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Classic Tracks: Led Zeppelin 'Kashmir'

Label: Swan Song • Producer: Jimmy Page
By Tom Doyle

Classic Tracks: Led Zeppelin 'Kashmir'Photo: Hulton Archive/Michael Putland

Led Zeppelin's 'Kashmir' became a band-defining track, but it started life in an Airstream trailer known as the Ronnie Lane Mobile Studio.

While 'Whole Lotta Love' and 'Stairway To Heaven' may be the better-known songs, there's a strong argument that 'Kashmir' — heavy, driving, melodic and mysterious — is the quintessential Led Zeppelin track. As the side-two closer of 1975's monumental double album Physical Graffiti, the sweeping, eight–and–a–half–minute epic featured guitarist Jimmy Page adopting a folk–style DADGAD tuning for its cyclical riffs, mirrored by the Mellotron and orchestral arrangements of bassist John Paul Jones, supported by the strident beats of John Bonham and topped by the yearning, desert fever dream vocal of Robert Plant.

Classic Tracks: Led Zeppelin 'Kashmir'The song started life under the working title of 'Driving To Kashmir', inspired by Plant's 1973 travels through southern Morocco — actually more than 7000km from the Indian subcontinent. But, as the singer later explained to US journalist Cameron Crowe, the concept was the dislocated beauty of a road journey, rather than the destination. Plant recalled one specific vision on his trip that sparked the idea for the lyric. "It was a single–track road which neatly cut through the desert," he remembered. "Two miles to the east and west were ridges of sand rock. It looked like you were driving down a channel, this dilapidated road, and there was seemingly no end to it."

In the years that followed, up to Bonham's death in 1980 (when they split) and beyond, the four members of Led Zeppelin would regard 'Kashmir' as one of their finest musical accomplishments. "The intensity of 'Kashmir'," said Jimmy Page, "was such that when we had it completed, we knew there was something really hypnotic to it. We couldn't even describe such a quality."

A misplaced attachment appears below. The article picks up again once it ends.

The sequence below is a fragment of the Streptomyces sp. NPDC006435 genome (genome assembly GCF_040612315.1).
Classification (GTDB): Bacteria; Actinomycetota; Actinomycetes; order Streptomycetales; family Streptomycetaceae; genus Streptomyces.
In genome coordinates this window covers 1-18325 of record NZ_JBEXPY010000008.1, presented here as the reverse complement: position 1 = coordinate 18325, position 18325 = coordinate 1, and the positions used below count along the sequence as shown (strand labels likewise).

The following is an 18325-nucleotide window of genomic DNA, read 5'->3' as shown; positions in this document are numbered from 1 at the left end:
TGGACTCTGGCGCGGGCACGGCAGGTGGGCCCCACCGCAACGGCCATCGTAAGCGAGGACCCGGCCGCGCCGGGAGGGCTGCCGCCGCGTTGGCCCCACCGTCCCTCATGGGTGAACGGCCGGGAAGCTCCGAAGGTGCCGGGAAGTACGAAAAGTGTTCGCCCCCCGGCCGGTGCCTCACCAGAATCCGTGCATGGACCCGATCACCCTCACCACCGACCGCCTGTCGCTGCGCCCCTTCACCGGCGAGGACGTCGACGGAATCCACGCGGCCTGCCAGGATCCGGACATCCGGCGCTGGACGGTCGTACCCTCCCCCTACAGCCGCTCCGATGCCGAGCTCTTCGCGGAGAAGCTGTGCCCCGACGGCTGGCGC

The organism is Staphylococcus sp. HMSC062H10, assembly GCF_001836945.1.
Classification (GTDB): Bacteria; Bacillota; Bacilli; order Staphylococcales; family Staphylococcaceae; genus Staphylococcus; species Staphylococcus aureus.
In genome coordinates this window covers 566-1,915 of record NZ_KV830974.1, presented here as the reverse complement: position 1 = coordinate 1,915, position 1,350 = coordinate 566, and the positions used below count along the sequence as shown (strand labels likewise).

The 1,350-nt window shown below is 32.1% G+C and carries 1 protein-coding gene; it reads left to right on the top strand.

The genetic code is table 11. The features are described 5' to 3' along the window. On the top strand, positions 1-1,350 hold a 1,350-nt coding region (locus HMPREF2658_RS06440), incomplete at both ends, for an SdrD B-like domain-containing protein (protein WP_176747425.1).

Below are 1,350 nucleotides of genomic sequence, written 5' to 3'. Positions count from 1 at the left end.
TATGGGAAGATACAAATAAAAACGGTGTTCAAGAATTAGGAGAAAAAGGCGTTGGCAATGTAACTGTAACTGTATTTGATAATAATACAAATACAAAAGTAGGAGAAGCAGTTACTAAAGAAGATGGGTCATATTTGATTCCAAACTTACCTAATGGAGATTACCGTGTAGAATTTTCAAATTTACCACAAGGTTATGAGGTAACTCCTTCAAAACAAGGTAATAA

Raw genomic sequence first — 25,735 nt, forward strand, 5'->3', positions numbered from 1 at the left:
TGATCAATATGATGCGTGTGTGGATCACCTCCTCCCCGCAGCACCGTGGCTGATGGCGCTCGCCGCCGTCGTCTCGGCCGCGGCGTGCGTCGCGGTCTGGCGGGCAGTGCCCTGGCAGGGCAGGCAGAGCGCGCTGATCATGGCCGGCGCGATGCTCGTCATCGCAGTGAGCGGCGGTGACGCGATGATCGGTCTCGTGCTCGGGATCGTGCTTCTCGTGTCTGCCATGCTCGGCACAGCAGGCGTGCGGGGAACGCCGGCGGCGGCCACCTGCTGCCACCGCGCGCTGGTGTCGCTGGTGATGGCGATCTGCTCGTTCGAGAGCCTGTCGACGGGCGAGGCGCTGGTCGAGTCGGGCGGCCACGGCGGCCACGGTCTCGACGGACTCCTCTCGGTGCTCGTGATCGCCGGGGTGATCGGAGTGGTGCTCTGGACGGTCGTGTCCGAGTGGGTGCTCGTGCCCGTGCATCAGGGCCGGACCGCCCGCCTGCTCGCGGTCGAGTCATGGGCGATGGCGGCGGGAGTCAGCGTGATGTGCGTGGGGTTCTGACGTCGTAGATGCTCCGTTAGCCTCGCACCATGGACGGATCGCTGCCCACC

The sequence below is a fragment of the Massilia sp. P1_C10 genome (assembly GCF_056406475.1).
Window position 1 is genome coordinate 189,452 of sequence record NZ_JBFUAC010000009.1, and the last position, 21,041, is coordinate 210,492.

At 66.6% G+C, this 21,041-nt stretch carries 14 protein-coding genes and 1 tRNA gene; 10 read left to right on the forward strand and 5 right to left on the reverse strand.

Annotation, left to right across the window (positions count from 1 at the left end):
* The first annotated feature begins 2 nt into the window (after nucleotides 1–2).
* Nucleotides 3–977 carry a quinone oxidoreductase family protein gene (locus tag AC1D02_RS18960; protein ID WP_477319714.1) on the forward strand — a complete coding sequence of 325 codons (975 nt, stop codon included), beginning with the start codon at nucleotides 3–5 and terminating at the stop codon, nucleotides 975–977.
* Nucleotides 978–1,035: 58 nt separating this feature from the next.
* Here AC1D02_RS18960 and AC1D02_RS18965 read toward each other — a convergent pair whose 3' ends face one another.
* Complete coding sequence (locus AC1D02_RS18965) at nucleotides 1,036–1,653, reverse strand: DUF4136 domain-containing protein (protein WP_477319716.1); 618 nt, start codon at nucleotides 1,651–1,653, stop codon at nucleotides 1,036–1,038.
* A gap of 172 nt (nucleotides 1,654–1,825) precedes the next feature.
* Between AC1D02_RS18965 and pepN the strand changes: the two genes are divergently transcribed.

The Ronnie Lane Mobile Studio

The initial sessions for 'Kashmir' were conducted in a rundown Hampshire stately home, Headley Grange, which had earlier been the scene of recordings for Led Zeppelin's three previous albums, III, IV and Houses Of The Holy, using the Rolling Stones Mobile Studio. This time around, the band used a mobile recording truck built for the Faces' bassist Ronnie Lane by an American engineer, Ron Nevison.

In the US, Nevison had gained his early engineering experience working live, rather than in the studio, as the soundman for the likes of Derek & the Dominos, Jefferson Airplane (including for their appearance at Woodstock) and Traffic. But in spite of his success in this field, road life soon became a grind for him.

"You have to understand that with life on the road in 1969 or 1970 for a guy like me, I didn't fly around with my briefcase with the band on their private planes," says Nevison. "I was driving the frigging truck and loading up and watching the pretty girls walk out of the arena, while I was wrapping up mic cables and waking up people that were on acid and getting them to climb out of the big bass bins. It was a crazy time.

Ron Nevison in the mid-'70s.Ron Nevison in the mid-'70s."So, I was burned out. I'd finish up a gig at 11 o'clock at night and walk out of there at two in the morning, drive three or four hours and get six hours sleep and do the whole thing all over again. It was pretty nuts."

It was while Nevison was having a good old moan about his road dog life to Chris Blackwell, manager of Traffic — and, of course, boss of Island Records — that Blackwell suggested a move into studio engineering, offering Nevison a job as a recording assistant if he moved to the UK. "Chris said, 'Well, I happen to have a studio called Island,'" Nevison remembers. "It was on Basing Street [in West London] and the whole church building had been refurbished. It was the perfect setup for me and I took him up on it."

Given his background, Nevison took an unusual approach to studio engineering, in attempting to capture the excitement of live music directly onto vinyl. "For me, it was the live performance aspect of trying to record something," he says. "To make it sound like a performance instead of like a dry, tight studio atmosphere. I think everybody was going to concerts and watching their favourite bands, but when they got the studio album, sometimes it was not that exciting. So, I was just trying to make it as exciting...

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Published October 2019